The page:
Turbo Tax: Sector 33 Naughtiness

In Part 2 of our exhaustive testing, we reveal everything we uncovered, including details of what went wrong, and (surprisingly) what didn't.

In Part 1, we laid out some of the reasons why we suspected problems with Intuits implementation of digital rights management with its Turbo Tax problem, and explored some of the issues that surfaced during installation. Now lets look closely at what happens when you actually try to use the product.

After installing TurboTax, we allowed the program to update itself across the Internet, and then prepared a simple TurboTax return for a Ms. Nona Yerbizness, from New Yawk, NY. We connected to the laser printer on the local network and printed the tax return to ensure that the entire process, from creation to printing, worked as expected.

As it turns out, Im a graduate of H&R Blocks tax preparation courses, and so I gave the return a quick once over – it looked just fine. We then shut down TurboTax and began our "post mortem" investigation of the machines state.

In Part 1, we described the various software products we installed to instrument the PC to determine and changes or problems. One of those, InCtrl5, is designed to detect any system changes that occur during software installation or any other process.

The programs inventory of changes to the system during our brief test was huge -- more than 280K when output as a plain text file. If you really want to look at that file, you can access it here.

Nearly all of the registry and file system changes identified were made by TurboTax and C-Dilla/SafeCast. Note that InCtrl5 also recorded the screen shots wed saved and the drivers and registry entries added when we installed our Lexmark Optra network printer.

It wasnt hard to recognize the files that were added by the SafeCast/C-Dilla software, since most had file names beginning with the characters "CD". On our XP test machines, SafeCast was installed as a Windows "service," or privileged background task. Whether or not TurboTax was running, this task was always present, and -- according to the system -- taking up 1.4 MB of memory, along with other resources, including CPU cycles, hard disk space and bandwidth, and other system resources allocated on behalf of the background task, or "daemon".

Windows 98 Installation: On a Windows 98SE box we used later in our tests, the software didnt stay resident but instead loaded itself as a VXD (a "virtual device driver") when TurboTax was started. Because we had allowed TurboTax to fetch Intuits latest updates during the installation, the uninstaller for the "SafeCast Shared Components" was available to us through the Control Panels "Add/Remove Programs" applet. However, if you activate the product by phone, you wont get the uninstaller unless you later connect to the Internet for an update (a good idea, since the update contains fixes that might affect the accuracy of your return) or download the uninstaller separately from Intuits website.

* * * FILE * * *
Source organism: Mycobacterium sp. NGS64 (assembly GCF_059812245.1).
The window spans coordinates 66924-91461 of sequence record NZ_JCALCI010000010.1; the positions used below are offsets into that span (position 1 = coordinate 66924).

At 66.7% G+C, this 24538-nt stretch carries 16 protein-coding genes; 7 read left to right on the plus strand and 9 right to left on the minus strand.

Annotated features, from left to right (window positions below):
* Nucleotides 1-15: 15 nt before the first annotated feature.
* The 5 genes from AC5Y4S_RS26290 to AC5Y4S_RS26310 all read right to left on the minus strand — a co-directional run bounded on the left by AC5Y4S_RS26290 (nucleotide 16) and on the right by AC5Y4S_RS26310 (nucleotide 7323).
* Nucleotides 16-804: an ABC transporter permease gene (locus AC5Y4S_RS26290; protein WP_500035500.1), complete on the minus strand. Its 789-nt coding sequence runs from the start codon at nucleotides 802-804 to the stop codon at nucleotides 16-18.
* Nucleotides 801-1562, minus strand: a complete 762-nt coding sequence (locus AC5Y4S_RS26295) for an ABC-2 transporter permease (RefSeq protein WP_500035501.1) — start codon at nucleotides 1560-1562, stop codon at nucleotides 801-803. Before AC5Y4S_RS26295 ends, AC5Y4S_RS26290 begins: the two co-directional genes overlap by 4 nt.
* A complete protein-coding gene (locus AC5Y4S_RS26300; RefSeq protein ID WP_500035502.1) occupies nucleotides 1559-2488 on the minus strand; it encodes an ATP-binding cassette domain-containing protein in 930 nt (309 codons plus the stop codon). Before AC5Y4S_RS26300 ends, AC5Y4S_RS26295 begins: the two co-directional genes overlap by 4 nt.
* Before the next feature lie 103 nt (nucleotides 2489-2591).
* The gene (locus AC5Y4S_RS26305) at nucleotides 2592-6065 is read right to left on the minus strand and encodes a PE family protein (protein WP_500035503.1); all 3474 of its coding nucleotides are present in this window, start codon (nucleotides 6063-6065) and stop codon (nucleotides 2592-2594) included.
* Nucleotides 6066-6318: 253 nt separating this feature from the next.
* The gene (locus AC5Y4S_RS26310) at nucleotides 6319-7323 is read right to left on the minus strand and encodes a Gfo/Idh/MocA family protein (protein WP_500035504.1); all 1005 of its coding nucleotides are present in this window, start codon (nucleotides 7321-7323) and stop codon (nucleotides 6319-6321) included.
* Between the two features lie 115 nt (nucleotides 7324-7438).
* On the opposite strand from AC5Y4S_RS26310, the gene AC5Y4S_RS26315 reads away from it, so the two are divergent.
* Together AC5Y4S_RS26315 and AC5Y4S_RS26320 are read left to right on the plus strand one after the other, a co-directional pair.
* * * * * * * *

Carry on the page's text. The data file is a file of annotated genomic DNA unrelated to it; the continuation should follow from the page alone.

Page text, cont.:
Macrovision Responds: We wondered why the DRM remains task-resident full-time on XP, rather than simply loading and unloading like with Windows 98SE. According to Macrovision, SafeCast "wakes up" every so often and increments counters in some of the product files. If those counters are out of synch, the software assumes that part of the product has been copied from one disk to another, and refuses to grant you access.

This technique wont work, however, if you copy both the license files and the program files at the same time – so the software also uses other measures to try to detect when this happens.

Macrovision further states that the software runs as a "daemon" under XP, so that it can perform operations that require administrator privileges. This happens even if the user running TurboTax lacks privileged access to the system.

When we asked Macrovision why the resident SafeCast task took up so much room, Macrovisions Michael Glass told us that its because the SafeCast code is "treated to several layers of obfuscation and internal scrambling, to keep it from being reverse engineered."

"As youve seen," said Glass, "this bloats it considerably. But the process wouldnt do much good if it could easily be hacked."

Were a bit uncomfortable with this explanation, since it implies that SafeCast relies on "security by obscurity" (which, ultimately, is not good security at all). Were also skeptical that the relatively simple constraints imposed by the TurboTax software – even with the obfuscation -- would take up so much room.

Could something more nefarious than the simple restraints we encountered be lurking inside the code? We uncovered no evidence to imply that, but still, were suspicious. So we decided to continue with our tests and check for such behavior later.